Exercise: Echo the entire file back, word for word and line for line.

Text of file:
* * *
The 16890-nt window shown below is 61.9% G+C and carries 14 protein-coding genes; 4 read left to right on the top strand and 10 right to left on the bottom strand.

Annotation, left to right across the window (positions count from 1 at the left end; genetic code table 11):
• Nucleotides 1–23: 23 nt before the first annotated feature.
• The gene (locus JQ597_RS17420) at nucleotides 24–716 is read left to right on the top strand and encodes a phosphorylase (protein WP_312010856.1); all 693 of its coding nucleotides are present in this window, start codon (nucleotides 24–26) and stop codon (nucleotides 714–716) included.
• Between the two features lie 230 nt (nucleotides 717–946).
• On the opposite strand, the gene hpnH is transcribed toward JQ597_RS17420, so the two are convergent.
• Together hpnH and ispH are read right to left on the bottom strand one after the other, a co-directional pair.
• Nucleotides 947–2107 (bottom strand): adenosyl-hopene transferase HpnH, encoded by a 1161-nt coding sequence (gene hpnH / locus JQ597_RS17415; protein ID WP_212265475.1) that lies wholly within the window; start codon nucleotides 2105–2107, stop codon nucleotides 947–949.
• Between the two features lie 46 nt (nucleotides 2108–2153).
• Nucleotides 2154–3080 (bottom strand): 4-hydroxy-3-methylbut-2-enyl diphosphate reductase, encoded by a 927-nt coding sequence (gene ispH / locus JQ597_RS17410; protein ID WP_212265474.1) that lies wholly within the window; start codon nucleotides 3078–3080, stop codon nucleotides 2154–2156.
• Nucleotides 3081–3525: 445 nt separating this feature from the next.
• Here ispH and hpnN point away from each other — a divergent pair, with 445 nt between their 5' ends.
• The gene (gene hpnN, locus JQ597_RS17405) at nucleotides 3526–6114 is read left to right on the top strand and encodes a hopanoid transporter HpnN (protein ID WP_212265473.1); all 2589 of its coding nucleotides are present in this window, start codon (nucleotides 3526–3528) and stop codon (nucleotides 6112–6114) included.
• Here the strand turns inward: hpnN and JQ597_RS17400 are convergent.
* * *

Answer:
The 16890-nt window shown below is 61.9% G+C and carries 14 protein-coding genes; 4 read left to right on the top strand and 10 right to left on the bottom strand.

Annotation, left to right across the window (positions count from 1 at the left end; genetic code table 11):
• Nucleotides 1–23: 23 nt before the first annotated feature.
• The gene (locus JQ597_RS17420) at nucleotides 24–716 is read left to right on the top strand and encodes a phosphorylase (protein WP_312010856.1); all 693 of its coding nucleotides are present in this window, start codon (nucleotides 24–26) and stop codon (nucleotides 714–716) included.
• Between the two features lie 230 nt (nucleotides 717–946).
• On the opposite strand, the gene hpnH is transcribed toward JQ597_RS17420, so the two are convergent.
• Together hpnH and ispH are read right to left on the bottom strand one after the other, a co-directional pair.
• Nucleotides 947–2107 (bottom strand): adenosyl-hopene transferase HpnH, encoded by a 1161-nt coding sequence (gene hpnH / locus JQ597_RS17415; protein ID WP_212265475.1) that lies wholly within the window; start codon nucleotides 2105–2107, stop codon nucleotides 947–949.
• Between the two features lie 46 nt (nucleotides 2108–2153).
• Nucleotides 2154–3080 (bottom strand): 4-hydroxy-3-methylbut-2-enyl diphosphate reductase, encoded by a 927-nt coding sequence (gene ispH / locus JQ597_RS17410; protein ID WP_212265474.1) that lies wholly within the window; start codon nucleotides 3078–3080, stop codon nucleotides 2154–2156.
• Nucleotides 3081–3525: 445 nt separating this feature from the next.
• Here ispH and hpnN point away from each other — a divergent pair, with 445 nt between their 5' ends.
• The gene (gene hpnN, locus JQ597_RS17405) at nucleotides 3526–6114 is read left to right on the top strand and encodes a hopanoid transporter HpnN (protein ID WP_212265473.1); all 2589 of its coding nucleotides are present in this window, start codon (nucleotides 3526–3528) and stop codon (nucleotides 6112–6114) included.
• Here the strand turns inward: hpnN and JQ597_RS17400 are convergent.